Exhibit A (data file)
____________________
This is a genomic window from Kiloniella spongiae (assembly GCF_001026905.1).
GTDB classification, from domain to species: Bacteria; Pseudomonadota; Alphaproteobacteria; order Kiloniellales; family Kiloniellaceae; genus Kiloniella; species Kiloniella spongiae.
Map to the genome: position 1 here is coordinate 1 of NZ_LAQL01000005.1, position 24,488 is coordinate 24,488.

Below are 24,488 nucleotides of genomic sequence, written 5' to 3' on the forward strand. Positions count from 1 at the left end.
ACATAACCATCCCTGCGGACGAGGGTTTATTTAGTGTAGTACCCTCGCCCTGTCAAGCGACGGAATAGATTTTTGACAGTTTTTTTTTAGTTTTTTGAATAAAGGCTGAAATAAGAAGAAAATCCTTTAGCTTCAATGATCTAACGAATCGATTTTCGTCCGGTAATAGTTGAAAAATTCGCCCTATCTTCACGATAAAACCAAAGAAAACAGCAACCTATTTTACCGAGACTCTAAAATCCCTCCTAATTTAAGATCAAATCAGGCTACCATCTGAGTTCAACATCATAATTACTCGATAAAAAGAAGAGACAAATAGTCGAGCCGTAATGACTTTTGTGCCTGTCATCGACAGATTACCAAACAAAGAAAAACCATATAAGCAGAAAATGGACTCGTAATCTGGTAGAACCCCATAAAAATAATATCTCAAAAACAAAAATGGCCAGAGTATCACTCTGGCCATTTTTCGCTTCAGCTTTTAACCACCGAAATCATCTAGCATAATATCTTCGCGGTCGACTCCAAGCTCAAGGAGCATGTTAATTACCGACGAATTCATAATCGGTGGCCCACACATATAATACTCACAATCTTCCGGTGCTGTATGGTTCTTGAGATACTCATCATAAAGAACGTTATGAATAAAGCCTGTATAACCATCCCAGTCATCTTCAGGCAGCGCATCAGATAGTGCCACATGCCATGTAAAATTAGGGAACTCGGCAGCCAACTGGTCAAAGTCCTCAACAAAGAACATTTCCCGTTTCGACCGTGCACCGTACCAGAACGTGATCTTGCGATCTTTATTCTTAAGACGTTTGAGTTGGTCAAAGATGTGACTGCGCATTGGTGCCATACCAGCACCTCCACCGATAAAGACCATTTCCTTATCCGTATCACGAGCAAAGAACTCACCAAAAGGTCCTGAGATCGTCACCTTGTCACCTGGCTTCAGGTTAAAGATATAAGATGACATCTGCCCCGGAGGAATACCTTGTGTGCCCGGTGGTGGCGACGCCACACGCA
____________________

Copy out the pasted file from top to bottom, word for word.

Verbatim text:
This is a genomic window from Kiloniella spongiae (assembly GCF_001026905.1).
GTDB classification, from domain to species: Bacteria; Pseudomonadota; Alphaproteobacteria; order Kiloniellales; family Kiloniellaceae; genus Kiloniella; species Kiloniella spongiae.
Map to the genome: position 1 here is coordinate 1 of NZ_LAQL01000005.1, position 24,488 is coordinate 24,488.

Below are 24,488 nucleotides of genomic sequence, written 5' to 3' on the forward strand. Positions count from 1 at the left end.
ACATAACCATCCCTGCGGACGAGGGTTTATTTAGTGTAGTACCCTCGCCCTGTCAAGCGACGGAATAGATTTTTGACAGTTTTTTTTTAGTTTTTTGAATAAAGGCTGAAATAAGAAGAAAATCCTTTAGCTTCAATGATCTAACGAATCGATTTTCGTCCGGTAATAGTTGAAAAATTCGCCCTATCTTCACGATAAAACCAAAGAAAACAGCAACCTATTTTACCGAGACTCTAAAATCCCTCCTAATTTAAGATCAAATCAGGCTACCATCTGAGTTCAACATCATAATTACTCGATAAAAAGAAGAGACAAATAGTCGAGCCGTAATGACTTTTGTGCCTGTCATCGACAGATTACCAAACAAAGAAAAACCATATAAGCAGAAAATGGACTCGTAATCTGGTAGAACCCCATAAAAATAATATCTCAAAAACAAAAATGGCCAGAGTATCACTCTGGCCATTTTTCGCTTCAGCTTTTAACCACCGAAATCATCTAGCATAATATCTTCGCGGTCGACTCCAAGCTCAAGGAGCATGTTAATTACCGACGAATTCATAATCGGTGGCCCACACATATAATACTCACAATCTTCCGGTGCTGTATGGTTCTTGAGATACTCATCATAAAGAACGTTATGAATAAAGCCTGTATAACCATCCCAGTCATCTTCAGGCAGCGCATCAGATAGTGCCACATGCCATGTAAAATTAGGGAACTCGGCAGCCAACTGGTCAAAGTCCTCAACAAAGAACATTTCCCGTTTCGACCGTGCACCGTACCAGAACGTGATCTTGCGATCTTTATTCTTAAGACGTTTGAGTTGGTCAAAGATGTGACTGCGCATTGGTGCCATACCAGCACCTCCACCGATAAAGACCATTTCCTTATCCGTATCACGAGCAAAGAACTCACCAAAAGGTCCTGAGATCGTCACCTTGTCACCTGGCTTCAGGTTAAAGATATAAGATGACATCTGCCCCGGAGGAATACCTTGTGTGCCCGGTGGTGGCGACGCCACACGCA